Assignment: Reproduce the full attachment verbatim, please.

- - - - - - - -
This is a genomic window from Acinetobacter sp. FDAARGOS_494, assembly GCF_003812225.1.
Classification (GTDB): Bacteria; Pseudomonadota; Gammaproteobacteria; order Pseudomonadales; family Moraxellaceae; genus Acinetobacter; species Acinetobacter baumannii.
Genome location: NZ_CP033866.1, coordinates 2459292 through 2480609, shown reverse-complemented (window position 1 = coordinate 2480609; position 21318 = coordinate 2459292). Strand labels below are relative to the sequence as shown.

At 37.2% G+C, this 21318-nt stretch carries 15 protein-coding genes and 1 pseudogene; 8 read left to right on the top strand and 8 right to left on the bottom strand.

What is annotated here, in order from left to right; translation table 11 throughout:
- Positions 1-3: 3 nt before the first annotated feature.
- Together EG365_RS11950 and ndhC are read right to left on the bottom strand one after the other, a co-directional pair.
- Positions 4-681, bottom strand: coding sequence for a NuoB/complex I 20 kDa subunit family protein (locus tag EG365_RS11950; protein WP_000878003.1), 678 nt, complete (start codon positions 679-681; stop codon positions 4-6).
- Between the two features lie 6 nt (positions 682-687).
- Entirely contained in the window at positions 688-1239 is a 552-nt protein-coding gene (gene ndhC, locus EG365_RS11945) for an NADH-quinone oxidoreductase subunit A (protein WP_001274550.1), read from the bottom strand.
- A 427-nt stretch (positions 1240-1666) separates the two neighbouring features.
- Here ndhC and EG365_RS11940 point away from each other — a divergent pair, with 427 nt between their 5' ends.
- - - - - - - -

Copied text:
This is a genomic window from Acinetobacter sp. FDAARGOS_494, assembly GCF_003812225.1.
Classification (GTDB): Bacteria; Pseudomonadota; Gammaproteobacteria; order Pseudomonadales; family Moraxellaceae; genus Acinetobacter; species Acinetobacter baumannii.
Genome location: NZ_CP033866.1, coordinates 2459292 through 2480609, shown reverse-complemented (window position 1 = coordinate 2480609; position 21318 = coordinate 2459292). Strand labels below are relative to the sequence as shown.

At 37.2% G+C, this 21318-nt stretch carries 15 protein-coding genes and 1 pseudogene; 8 read left to right on the top strand and 8 right to left on the bottom strand.

What is annotated here, in order from left to right; translation table 11 throughout:
- Positions 1-3: 3 nt before the first annotated feature.
- Together EG365_RS11950 and ndhC are read right to left on the bottom strand one after the other, a co-directional pair.
- Positions 4-681, bottom strand: coding sequence for a NuoB/complex I 20 kDa subunit family protein (locus tag EG365_RS11950; protein WP_000878003.1), 678 nt, complete (start codon positions 679-681; stop codon positions 4-6).
- Between the two features lie 6 nt (positions 682-687).
- Entirely contained in the window at positions 688-1239 is a 552-nt protein-coding gene (gene ndhC, locus EG365_RS11945) for an NADH-quinone oxidoreductase subunit A (protein WP_001274550.1), read from the bottom strand.
- A 427-nt stretch (positions 1240-1666) separates the two neighbouring features.
- Here ndhC and EG365_RS11940 point away from each other — a divergent pair, with 427 nt between their 5' ends.